March 4, 2022
PHNOM PENH – Greater collaboration and maintained vigilance is necessary to achieve the National Strategic Plan for Elimination of Malaria by 2025, Ministry of Health spokeswoman Or Vandine has said, despite Cambodia having had no deaths from the disease in the past four years.
Vandine’s remarks were made on March 2 at a working meeting at the Ministry of Health with Pedro Alonso, Director of the World Health Organisation’s Global Malaria Programme, along with officials and technical advisers from WHO headquarters.
At the meeting, she discussed the efforts of the Malaria Eradication Programme in Cambodia, saying that the health and well-being of the Cambodian people were the motivations behind the initiation and implementation of the National Strategic Plan for Elimination of Malaria 2011-2025.
The strategic plan and other guidelines aimed at eliminating active malaria had been laid out over a number of years, Vandine said.
“As a result of 10 years of implementation of the National Strategic Plan for Elimination of Malaria … the malaria death rate has fallen to zero deaths from this disease since 2018. This proves that Cambodia has achieved success three years prior to the set goal,” she said.
The Ministry of Health said in a Facebook post that the meeting with the WHO officials aimed to discuss the work that had been done to eradicate malaria in Cambodia, and focused on a number of key issues to achieve the goal of zero malaria by 2025.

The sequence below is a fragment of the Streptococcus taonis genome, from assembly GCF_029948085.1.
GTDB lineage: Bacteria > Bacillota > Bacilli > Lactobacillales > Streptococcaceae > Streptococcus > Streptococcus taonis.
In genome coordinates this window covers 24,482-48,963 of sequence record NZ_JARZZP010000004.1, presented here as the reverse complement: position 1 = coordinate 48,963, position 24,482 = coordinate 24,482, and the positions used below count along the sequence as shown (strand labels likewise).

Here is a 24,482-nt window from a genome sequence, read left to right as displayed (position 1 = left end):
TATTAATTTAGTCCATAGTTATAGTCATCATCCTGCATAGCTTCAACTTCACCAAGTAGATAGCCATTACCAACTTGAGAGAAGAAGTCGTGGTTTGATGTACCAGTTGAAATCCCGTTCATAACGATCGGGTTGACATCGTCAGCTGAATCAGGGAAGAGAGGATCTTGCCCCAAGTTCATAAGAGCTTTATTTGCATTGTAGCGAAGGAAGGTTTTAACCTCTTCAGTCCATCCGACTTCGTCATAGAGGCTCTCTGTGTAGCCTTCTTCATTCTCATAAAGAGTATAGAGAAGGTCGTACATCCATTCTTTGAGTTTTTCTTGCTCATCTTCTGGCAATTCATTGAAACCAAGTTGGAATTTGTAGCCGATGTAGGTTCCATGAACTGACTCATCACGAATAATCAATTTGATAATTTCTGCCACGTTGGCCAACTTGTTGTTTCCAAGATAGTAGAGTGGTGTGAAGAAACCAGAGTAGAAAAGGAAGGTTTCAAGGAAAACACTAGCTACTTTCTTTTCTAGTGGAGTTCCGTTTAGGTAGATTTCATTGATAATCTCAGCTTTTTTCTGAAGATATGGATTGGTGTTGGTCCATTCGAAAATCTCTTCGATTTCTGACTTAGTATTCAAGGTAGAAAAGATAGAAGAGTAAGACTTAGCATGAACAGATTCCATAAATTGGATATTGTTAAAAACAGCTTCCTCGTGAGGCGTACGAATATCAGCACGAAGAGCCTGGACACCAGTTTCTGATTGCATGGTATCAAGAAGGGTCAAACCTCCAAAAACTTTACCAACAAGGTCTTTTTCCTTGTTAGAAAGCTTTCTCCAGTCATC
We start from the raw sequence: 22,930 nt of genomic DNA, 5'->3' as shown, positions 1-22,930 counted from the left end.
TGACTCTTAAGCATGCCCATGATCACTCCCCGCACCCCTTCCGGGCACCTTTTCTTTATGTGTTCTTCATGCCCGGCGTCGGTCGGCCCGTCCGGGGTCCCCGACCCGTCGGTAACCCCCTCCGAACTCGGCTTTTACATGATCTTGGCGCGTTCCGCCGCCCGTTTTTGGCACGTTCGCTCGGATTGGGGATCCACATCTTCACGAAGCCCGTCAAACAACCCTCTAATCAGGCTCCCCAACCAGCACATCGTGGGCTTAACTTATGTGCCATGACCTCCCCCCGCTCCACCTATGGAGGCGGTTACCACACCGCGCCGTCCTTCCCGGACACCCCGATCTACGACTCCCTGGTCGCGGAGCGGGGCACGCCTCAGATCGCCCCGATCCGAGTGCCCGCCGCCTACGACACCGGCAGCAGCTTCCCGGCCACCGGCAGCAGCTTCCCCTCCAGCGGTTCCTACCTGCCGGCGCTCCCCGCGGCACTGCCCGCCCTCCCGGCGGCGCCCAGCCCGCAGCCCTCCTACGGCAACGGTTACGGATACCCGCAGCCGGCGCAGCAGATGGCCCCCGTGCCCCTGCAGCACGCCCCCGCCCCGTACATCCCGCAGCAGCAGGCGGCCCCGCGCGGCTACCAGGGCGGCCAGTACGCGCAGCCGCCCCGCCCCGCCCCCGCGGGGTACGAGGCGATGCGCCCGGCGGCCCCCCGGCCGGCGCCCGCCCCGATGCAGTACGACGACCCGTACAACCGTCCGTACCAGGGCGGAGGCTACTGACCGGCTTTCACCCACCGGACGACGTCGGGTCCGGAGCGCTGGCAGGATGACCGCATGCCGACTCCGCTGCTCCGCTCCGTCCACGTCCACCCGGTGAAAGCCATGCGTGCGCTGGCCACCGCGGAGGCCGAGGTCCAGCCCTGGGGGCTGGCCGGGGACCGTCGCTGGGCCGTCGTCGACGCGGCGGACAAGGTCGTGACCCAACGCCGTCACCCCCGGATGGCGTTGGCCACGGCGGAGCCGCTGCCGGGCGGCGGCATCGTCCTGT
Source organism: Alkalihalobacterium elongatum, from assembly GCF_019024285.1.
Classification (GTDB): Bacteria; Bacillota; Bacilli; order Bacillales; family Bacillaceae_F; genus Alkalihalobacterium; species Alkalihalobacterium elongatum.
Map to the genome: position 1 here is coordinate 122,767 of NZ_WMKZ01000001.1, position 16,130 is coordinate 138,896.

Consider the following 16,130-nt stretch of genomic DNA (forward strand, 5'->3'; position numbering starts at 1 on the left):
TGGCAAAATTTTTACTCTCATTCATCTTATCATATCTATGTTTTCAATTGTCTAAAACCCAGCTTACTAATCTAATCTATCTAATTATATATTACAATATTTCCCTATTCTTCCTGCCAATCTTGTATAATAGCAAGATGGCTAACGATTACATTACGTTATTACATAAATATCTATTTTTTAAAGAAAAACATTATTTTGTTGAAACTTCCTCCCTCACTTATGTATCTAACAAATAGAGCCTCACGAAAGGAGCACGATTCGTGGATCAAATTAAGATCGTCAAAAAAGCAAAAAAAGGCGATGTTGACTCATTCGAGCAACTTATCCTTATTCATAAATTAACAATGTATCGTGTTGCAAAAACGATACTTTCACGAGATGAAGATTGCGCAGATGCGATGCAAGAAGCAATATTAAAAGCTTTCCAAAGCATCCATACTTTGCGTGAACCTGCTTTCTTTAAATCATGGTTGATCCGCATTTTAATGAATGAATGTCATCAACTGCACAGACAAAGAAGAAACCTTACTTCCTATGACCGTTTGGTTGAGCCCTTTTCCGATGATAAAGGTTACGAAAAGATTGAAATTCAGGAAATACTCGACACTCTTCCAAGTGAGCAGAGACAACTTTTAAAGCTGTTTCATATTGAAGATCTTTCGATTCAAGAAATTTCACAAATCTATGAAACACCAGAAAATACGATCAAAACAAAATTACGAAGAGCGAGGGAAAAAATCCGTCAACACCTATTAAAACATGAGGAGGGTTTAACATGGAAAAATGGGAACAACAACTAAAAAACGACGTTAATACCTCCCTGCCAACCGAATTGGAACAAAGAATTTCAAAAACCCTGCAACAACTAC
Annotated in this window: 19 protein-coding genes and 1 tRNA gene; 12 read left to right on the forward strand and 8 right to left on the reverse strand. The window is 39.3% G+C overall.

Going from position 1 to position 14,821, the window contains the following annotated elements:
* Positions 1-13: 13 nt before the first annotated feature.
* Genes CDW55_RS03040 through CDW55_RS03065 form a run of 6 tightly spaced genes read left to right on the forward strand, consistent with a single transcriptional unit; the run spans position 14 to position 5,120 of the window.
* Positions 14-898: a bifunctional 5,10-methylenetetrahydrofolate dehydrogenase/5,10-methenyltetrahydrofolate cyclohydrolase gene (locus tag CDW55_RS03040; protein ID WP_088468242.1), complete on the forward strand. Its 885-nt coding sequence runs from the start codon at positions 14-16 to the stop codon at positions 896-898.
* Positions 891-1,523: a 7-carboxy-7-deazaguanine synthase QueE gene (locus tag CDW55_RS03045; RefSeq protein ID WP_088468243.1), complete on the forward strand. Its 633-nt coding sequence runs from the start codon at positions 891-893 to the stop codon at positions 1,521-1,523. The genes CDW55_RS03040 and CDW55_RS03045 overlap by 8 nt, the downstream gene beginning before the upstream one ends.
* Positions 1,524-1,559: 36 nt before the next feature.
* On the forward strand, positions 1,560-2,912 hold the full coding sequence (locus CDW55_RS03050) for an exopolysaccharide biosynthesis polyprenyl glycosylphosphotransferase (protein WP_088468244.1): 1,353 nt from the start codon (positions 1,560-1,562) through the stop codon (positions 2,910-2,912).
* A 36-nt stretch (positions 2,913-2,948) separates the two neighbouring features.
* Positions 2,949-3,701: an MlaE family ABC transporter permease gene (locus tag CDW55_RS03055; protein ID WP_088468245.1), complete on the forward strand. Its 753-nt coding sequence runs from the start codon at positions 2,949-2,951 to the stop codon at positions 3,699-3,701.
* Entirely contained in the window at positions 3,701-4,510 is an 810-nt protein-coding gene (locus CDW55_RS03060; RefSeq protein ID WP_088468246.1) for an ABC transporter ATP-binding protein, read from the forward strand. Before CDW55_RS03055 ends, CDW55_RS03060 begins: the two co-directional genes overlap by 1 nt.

The Facebook post said that Cambodia must continue to focus on reducing both the falciparum and vivax strains of the disease. The number of malaria cases has fallen by 97.5 per cent over the period from 2011 to 2021.
The Facebook post further stated that the last step in eliminating malaria was the most important in achieving the goal and preventing reoccurrence of the disease in areas where it was prevalent prior to the eradication programme.
“We will continue to reduce malaria-infected areas in the country. We will reduce infectious cases and deaths from malaria until there are no reported cases of malaria – zero cases – and strengthen this work at the local level using the malaria Monitoring and Surveillance System to facilitate the work of collecting data and entering it in a timely manner,” the post said.
The National Center for Parasitology, Entomology and Malaria Control said on February 22 that 4,279 cases of malaria were recorded in 2021, with an incidence rate of 0.26/ 1,000 people – representing a decrease of 54 per cent compared to 2020.
In 2021, 320 cases of falciparum malaria were recorded – a sharp decrease of 66 per cent compared to 2020.